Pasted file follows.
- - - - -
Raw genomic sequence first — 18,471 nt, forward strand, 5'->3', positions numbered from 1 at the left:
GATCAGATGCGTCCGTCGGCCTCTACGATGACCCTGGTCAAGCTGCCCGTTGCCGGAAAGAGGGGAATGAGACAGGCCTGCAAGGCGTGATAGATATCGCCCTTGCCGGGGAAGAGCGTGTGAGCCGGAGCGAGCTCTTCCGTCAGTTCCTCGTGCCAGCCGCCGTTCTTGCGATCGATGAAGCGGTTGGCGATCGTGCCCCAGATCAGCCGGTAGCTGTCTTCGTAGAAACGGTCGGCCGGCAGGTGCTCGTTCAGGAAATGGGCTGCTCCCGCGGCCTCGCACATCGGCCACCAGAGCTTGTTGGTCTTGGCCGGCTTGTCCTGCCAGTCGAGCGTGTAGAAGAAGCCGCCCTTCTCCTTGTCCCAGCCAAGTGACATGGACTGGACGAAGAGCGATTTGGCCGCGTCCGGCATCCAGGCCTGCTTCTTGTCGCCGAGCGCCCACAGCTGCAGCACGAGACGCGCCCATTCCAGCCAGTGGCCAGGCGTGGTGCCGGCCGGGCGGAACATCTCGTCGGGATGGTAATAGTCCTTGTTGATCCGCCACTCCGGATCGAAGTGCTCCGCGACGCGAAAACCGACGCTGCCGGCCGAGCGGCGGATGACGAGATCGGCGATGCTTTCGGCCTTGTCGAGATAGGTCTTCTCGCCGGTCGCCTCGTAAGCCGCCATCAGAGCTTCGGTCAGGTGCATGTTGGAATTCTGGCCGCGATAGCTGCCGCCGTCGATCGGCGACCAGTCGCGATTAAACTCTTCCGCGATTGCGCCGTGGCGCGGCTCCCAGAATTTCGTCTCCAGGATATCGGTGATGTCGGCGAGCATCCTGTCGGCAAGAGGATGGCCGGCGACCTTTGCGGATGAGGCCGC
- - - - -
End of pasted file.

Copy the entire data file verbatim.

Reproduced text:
Raw genomic sequence first — 18,471 nt, forward strand, 5'->3', positions numbered from 1 at the left:
GATCAGATGCGTCCGTCGGCCTCTACGATGACCCTGGTCAAGCTGCCCGTTGCCGGAAAGAGGGGAATGAGACAGGCCTGCAAGGCGTGATAGATATCGCCCTTGCCGGGGAAGAGCGTGTGAGCCGGAGCGAGCTCTTCCGTCAGTTCCTCGTGCCAGCCGCCGTTCTTGCGATCGATGAAGCGGTTGGCGATCGTGCCCCAGATCAGCCGGTAGCTGTCTTCGTAGAAACGGTCGGCCGGCAGGTGCTCGTTCAGGAAATGGGCTGCTCCCGCGGCCTCGCACATCGGCCACCAGAGCTTGTTGGTCTTGGCCGGCTTGTCCTGCCAGTCGAGCGTGTAGAAGAAGCCGCCCTTCTCCTTGTCCCAGCCAAGTGACATGGACTGGACGAAGAGCGATTTGGCCGCGTCCGGCATCCAGGCCTGCTTCTTGTCGCCGAGCGCCCACAGCTGCAGCACGAGACGCGCCCATTCCAGCCAGTGGCCAGGCGTGGTGCCGGCCGGGCGGAACATCTCGTCGGGATGGTAATAGTCCTTGTTGATCCGCCACTCCGGATCGAAGTGCTCCGCGACGCGAAAACCGACGCTGCCGGCCGAGCGGCGGATGACGAGATCGGCGATGCTTTCGGCCTTGTCGAGATAGGTCTTCTCGCCGGTCGCCTCGTAAGCCGCCATCAGAGCTTCGGTCAGGTGCATGTTGGAATTCTGGCCGCGATAGCTGCCGCCGTCGATCGGCGACCAGTCGCGATTAAACTCTTCCGCGATTGCGCCGTGGCGCGGCTCCCAGAATTTCGTCTCCAGGATATCGGTGATGTCGGCGAGCATCCTGTCGGCAAGAGGATGGCCGGCGACCTTTGCGGATGAGGCCGC